Building codes are structural and performance requirements for any new construction, including roofing systems. State and federal agencies establish and enforce them to ensure public safety for anyone using them.
Roofing codes fall within this category and vary by location. It can be difficult to know–and keep up with–these ever-changing regulations.
The good news is that there are only a few key things to know about codes governing roofs for businesses that can ensure you are in compliance. Keep reading to find out more.
Roofing Code Basics
Most building codes come from some version of the International Code Council’s (ICC) model regulations. These can change over time; the organization updates them every three years.
ICC’s Chapter 15 lays out standards for the design and construction of rooftop structures. It specifies everything from height to the ability to withstand certain wind and precipitation. Note that residential structures have different roofing codes than commercial buildings.
Codes by Location
Most often, you will find that a governing body has adopted the original language of the model ICC code. Other times, they will amend it.
Some older buildings may have been built under a different code or no code at all. But state or local roofing codes for new construction may be more stringent than those laid out in Chapter 15.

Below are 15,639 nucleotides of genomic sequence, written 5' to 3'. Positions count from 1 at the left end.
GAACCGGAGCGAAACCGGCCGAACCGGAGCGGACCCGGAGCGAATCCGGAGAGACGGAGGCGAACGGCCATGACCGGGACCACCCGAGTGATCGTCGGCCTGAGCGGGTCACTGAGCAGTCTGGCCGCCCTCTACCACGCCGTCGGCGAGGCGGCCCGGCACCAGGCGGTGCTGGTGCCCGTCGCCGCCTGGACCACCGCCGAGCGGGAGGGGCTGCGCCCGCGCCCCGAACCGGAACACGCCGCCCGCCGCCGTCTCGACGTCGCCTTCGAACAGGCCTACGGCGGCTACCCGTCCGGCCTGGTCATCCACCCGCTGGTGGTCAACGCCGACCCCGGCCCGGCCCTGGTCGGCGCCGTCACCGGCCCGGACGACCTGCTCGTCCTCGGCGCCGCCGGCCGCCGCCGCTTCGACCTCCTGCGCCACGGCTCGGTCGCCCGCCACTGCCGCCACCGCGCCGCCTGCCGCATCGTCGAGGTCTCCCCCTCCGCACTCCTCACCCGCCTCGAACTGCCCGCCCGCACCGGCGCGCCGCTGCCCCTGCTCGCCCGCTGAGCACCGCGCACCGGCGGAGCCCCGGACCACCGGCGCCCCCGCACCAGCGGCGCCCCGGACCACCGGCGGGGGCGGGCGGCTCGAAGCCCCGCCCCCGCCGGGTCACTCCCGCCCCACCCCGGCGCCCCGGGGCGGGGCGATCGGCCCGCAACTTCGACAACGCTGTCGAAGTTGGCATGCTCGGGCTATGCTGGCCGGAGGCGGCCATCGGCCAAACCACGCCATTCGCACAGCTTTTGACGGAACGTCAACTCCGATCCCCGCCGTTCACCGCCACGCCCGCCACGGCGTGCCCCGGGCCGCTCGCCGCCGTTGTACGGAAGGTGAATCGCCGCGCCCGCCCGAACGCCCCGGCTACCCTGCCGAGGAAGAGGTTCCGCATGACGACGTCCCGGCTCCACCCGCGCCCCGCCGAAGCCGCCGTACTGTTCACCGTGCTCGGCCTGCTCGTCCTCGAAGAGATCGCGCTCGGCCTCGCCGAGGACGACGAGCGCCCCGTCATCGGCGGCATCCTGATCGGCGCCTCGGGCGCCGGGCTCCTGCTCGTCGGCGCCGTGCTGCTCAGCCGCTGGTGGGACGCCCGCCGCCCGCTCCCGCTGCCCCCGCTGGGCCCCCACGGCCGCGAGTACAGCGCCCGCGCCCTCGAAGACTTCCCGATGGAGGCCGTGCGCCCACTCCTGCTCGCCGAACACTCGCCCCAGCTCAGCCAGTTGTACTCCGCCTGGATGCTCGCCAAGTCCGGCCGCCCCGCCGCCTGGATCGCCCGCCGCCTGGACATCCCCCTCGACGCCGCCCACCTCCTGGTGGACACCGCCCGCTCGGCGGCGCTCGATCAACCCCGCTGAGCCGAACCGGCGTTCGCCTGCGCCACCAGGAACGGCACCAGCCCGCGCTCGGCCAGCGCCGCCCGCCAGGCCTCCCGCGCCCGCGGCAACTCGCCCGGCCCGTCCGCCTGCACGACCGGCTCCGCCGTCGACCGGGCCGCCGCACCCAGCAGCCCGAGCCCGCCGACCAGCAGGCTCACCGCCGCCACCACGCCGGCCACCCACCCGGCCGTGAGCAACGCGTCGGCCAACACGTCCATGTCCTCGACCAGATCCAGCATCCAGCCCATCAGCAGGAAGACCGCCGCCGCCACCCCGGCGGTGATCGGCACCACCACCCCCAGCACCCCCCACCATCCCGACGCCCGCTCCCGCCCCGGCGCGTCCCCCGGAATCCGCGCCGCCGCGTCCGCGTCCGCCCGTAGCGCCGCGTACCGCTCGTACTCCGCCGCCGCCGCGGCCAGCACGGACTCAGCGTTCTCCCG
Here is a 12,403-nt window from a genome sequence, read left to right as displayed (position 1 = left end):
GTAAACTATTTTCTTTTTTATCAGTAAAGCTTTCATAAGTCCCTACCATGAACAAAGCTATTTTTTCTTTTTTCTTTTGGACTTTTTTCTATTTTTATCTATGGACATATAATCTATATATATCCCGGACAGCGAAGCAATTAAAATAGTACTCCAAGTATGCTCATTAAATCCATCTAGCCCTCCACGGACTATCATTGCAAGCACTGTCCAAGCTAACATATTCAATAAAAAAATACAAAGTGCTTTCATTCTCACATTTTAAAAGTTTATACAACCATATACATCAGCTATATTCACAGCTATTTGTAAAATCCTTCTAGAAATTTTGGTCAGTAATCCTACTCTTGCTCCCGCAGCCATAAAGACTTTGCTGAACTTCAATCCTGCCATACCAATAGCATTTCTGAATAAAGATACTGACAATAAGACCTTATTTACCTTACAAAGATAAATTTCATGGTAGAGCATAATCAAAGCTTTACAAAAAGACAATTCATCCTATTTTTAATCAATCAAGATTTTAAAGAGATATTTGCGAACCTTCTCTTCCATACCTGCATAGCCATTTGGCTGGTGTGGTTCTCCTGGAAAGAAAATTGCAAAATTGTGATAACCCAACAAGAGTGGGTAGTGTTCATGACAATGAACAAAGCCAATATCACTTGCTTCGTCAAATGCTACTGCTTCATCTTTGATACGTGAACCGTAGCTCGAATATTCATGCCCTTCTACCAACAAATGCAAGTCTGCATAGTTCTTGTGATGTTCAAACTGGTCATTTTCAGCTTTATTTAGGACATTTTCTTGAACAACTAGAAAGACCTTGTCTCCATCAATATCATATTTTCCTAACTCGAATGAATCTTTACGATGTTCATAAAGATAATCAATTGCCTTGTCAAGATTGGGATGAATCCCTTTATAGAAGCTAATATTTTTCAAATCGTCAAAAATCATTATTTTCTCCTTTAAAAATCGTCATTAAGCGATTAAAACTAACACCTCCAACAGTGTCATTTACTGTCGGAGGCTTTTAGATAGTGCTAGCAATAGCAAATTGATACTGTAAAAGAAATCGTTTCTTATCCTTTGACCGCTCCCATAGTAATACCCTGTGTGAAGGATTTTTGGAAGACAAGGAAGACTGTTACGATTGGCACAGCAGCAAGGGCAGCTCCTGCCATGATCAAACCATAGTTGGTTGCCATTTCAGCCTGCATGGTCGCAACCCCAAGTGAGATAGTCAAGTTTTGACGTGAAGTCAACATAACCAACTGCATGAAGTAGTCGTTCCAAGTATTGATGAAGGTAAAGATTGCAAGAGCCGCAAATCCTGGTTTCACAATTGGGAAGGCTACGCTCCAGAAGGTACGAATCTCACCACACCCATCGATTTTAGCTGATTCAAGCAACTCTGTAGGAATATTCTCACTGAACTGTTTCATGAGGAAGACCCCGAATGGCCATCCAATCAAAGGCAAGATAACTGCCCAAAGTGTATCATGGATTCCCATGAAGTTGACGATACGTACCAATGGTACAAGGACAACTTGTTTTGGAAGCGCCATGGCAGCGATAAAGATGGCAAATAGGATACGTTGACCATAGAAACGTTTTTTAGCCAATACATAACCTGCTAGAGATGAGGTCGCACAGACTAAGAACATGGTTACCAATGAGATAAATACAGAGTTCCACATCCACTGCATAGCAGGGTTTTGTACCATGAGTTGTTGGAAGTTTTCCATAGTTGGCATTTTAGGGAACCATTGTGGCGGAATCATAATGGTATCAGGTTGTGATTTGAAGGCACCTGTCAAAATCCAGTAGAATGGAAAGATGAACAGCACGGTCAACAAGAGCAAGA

For example, the ICC currently requires four nails to secure every asphalt shingle. Many states or cities that experience frequent high winds may mandate six nails.
Areas affected by hurricanes or tornadoes might have stricter standards for attaching sheathing. Or, places that get a lot of snow may have stronger load-bearing requirements relative to the pitch and roof material.
Relationship Between Energy and Roofing Codes
There is a separate set of energy codes that govern commercial buildings. These can have an impact on roofing construction though. For instance, the type of material used can impact the amount of insulation needed.
Since increasing the thickness of an insulating layer produces more thermal resistance, materials with higher R-values–or resistance to heat flow–require less insulation. Again, these codes will vary amount different climates.
Identify Prominent Businesses
It is important to ensure that you are operating under the most current set of roofing requirements. Most states and municipalities post them online, so they are easy to find.
If you are looking for commercial roofing here in the United States, one of the best (and easiest) things you can do is to find a prominent roofing company. You can be sure they will be knowledgeable of all roofing codes and requirements.
Find Commercial Roofs Installation Near You
Now that you have an idea of how to identify roofing codes, you can find installation, replacement, or repair services near you. A reputable commercial roofing company will be aware of all the regulations so that you can be sure that your project is within full compliance.
We hope you found this information on roofing codes useful. Be sure to take a moment to look at some of our other posts on business, entertainment, travel, health, and many other topics.